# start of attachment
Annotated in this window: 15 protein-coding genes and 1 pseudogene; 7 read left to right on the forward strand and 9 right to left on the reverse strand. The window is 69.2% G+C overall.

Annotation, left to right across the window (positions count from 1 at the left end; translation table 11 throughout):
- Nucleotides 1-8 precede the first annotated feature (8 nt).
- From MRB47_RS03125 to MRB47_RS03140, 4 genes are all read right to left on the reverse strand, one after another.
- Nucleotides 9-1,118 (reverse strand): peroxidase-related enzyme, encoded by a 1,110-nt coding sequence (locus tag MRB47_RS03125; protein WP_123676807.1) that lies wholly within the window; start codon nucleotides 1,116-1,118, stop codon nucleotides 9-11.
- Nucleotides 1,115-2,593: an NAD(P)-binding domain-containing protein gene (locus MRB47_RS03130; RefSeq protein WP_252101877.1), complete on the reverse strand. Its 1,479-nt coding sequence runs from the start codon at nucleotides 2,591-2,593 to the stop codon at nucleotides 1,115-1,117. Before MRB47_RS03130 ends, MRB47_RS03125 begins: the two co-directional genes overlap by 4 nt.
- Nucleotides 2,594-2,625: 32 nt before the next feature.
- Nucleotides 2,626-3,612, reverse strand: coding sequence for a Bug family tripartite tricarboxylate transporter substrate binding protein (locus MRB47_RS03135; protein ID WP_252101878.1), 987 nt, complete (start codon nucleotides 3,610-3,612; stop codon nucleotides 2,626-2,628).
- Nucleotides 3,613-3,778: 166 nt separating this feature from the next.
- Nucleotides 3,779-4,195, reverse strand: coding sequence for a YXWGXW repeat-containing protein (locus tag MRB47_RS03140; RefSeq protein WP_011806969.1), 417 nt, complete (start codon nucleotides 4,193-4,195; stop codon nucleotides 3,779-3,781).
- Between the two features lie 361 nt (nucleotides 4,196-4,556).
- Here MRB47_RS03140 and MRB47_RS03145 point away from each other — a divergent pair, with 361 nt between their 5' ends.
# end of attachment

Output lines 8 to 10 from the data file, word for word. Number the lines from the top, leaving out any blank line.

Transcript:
- Nucleotides 2,626-3,612, reverse strand: coding sequence for a Bug family tripartite tricarboxylate transporter substrate binding protein (locus MRB47_RS03135; protein ID WP_252101878.1), 987 nt, complete (start codon nucleotides 3,610-3,612; stop codon nucleotides 2,626-2,628).
- Nucleotides 3,613-3,778: 166 nt separating this feature from the next.
- Nucleotides 3,779-4,195, reverse strand: coding sequence for a YXWGXW repeat-containing protein (locus tag MRB47_RS03140; RefSeq protein WP_011806969.1), 417 nt, complete (start codon nucleotides 4,193-4,195; stop codon nucleotides 3,779-3,781).